به اشتراک گذاری ریسک در ارتباط با تامین کننده: شواهد جدیدی از صنعت خودرو ژاپنی
|کد مقاله||سال انتشار||مقاله انگلیسی||ترجمه فارسی||تعداد کلمات|
|21138||2001||21 صفحه PDF||سفارش دهید||محاسبه نشده|
Publisher : Elsevier - Science Direct (الزویر - ساینس دایرکت)
Journal : Journal of Economic Behavior & Organization, Volume 45, Issue 4, August 2001, Pages 361–381
The Japanese corporate system is assumed to contain an implicit insurance mechanism in various aspects. Based on an alternative method to that of previous studies, this paper examines risk sharing in the supplier relationship, using a unique data set of Japanese automotive parts suppliers. The results of this study suggest that the carmakers partially absorb the business risk of the suppliers, despite of recent structural changes in the supplier system. The relative stability of the profit rate of the suppliers is significantly influenced by the intensity of business relations with the main customer.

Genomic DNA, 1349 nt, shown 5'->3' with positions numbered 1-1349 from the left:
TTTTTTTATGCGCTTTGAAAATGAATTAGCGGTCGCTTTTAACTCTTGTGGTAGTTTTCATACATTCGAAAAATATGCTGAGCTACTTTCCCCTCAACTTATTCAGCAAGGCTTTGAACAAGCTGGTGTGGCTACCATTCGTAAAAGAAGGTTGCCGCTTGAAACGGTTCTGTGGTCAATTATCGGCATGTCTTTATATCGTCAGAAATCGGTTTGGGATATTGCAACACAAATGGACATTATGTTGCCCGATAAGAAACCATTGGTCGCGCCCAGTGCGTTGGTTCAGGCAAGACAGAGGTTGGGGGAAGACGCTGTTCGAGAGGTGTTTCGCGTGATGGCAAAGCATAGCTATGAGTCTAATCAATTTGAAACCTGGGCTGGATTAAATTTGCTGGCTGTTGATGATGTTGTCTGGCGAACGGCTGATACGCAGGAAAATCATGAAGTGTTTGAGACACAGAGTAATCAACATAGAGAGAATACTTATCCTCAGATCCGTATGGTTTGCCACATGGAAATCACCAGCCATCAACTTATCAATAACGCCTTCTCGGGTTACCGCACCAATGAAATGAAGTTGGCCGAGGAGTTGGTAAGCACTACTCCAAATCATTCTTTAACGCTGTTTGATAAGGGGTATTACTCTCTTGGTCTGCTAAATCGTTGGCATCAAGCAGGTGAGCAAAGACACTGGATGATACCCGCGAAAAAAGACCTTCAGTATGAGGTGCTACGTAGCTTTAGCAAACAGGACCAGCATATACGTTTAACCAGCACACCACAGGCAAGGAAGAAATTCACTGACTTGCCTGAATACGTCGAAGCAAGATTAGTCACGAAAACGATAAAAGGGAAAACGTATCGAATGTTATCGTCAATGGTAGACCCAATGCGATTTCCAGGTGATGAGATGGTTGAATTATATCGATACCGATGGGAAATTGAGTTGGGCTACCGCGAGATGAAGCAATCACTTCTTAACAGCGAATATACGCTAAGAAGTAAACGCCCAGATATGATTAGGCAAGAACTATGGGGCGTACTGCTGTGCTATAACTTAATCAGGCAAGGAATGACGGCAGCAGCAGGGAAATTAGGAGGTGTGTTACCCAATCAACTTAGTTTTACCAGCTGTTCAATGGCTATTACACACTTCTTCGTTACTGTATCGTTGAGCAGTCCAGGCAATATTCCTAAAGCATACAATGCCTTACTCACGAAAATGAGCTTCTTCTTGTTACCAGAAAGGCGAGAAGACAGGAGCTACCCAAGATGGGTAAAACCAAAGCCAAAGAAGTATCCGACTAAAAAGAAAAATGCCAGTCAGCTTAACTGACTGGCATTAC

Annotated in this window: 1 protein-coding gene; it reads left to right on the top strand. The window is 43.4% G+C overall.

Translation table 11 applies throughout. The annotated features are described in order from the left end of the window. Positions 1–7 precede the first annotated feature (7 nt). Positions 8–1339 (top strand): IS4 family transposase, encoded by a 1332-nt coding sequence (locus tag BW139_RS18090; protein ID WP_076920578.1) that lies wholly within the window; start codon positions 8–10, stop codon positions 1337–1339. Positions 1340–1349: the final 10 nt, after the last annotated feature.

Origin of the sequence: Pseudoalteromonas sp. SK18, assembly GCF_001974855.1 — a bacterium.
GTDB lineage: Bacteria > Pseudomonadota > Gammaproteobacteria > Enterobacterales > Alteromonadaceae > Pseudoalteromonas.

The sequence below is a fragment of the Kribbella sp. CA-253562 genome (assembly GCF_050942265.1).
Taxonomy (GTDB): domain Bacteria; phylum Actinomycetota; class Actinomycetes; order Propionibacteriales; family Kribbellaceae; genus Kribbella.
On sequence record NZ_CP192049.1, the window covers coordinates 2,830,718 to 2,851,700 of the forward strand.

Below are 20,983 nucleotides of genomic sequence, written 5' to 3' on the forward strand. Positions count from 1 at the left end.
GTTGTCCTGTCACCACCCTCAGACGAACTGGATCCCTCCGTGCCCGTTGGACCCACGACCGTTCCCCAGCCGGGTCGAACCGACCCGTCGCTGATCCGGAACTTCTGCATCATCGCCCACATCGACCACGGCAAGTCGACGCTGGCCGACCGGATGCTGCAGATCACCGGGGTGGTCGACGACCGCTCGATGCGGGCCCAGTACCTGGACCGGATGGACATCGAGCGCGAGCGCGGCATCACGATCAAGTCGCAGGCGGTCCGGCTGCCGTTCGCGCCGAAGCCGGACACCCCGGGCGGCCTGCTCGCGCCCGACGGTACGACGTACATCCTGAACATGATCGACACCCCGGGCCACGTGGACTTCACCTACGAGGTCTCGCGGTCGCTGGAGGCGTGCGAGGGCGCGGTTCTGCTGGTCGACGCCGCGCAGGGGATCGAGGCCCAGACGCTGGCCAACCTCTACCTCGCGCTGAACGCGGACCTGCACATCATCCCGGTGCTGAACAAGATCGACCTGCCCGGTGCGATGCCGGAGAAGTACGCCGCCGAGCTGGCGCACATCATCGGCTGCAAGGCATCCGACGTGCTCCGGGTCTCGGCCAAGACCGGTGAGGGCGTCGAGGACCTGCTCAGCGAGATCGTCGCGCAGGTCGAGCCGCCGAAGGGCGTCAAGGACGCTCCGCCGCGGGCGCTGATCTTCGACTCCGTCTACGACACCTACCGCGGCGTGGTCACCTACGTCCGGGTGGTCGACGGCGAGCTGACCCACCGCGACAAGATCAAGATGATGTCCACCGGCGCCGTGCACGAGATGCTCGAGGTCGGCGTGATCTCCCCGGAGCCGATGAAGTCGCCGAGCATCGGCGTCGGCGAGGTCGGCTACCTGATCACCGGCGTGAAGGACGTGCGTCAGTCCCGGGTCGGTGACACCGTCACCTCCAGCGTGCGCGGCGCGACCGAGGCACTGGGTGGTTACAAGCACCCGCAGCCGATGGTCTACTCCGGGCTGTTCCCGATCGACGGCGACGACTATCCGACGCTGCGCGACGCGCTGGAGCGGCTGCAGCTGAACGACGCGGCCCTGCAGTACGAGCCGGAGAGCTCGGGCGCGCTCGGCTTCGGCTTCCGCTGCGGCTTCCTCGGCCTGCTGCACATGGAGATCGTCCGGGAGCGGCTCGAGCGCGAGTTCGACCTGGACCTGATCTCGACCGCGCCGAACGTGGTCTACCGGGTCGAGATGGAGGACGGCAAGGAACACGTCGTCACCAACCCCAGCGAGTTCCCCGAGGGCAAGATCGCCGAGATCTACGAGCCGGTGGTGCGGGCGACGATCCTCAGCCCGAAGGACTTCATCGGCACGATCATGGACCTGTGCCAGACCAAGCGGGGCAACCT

Japanese large corporations have quite stable ownership structures as well as long-term relations with banks, suppliers, and customers. Such arrangements enable flexible terms of business in order to stabilize prices and business performance. In this sense, the Japanese corporate system is often assumed to include an insurance or risk sharing mechanism.1 Aoki (1988), for example, explains the insurance mechanism in the supplier relationship as follows. If there is a difference in the degree of risk aversion between the business partners, it is more efficient as a whole that the larger part of risk is taken by the less risk-averse firm in return for some risk premium such as a greater share of the common rent made by efficient risk sharing between the business partners. It may be assumed that, in general, large customers (assemblers) have a greater risk-bearing capability than smaller suppliers because of their relatively higher degree of diversification and stronger financial power. Thus, it will be efficient for them to take a larger part of the business risk and so to insure their suppliers against profit fluctuation in return for obtaining a larger share of the profit from the business relationship. The results of previous empirical studies (Kawasaki and McMillan, 1987 and Asanuma and Kikutani, 1992) seem to support this idea of risk absorption by large customers. However, these results cannot be readily accepted because of some serious problems in the estimation method, as discussed below. It is therefore the purpose of this paper to reexamine in an alternative way if the Japanese supplier relationship really involves an insurance mechanism for suppliers, namely, if the customers absorb a part of the business risk of their suppliers. The Japanese supplier system has been undergoing structural and strategic changes since the late 1980s. Carmakers and other final assemblers are restructuring their supplier relations by intensively seeking for new purchasing sources including overseas suppliers. Suppliers, on the other hand, have decreased the ratio of subcontracting business and the dependence on the main customer.2 Such a “flexibilization” of the supplier system may weaken risk sharing, while globalization of economic activities and the increasing importance of R&D under rapidly changing market conditions are supposed to enhance business risk in general. It would therefore be of great interest to reexamine if risk absorption by large customers was in function until recently despite of these structural and strategic changes. The next section provides a critical survey of previous empirical studies on risk sharing in the supplier relationship. In Section 3, the risk sharing will be reexamined in an alternative way using a unique firm-level data set from the Japanese automotive industry. Discussion and concluding remarks follow in Section 4.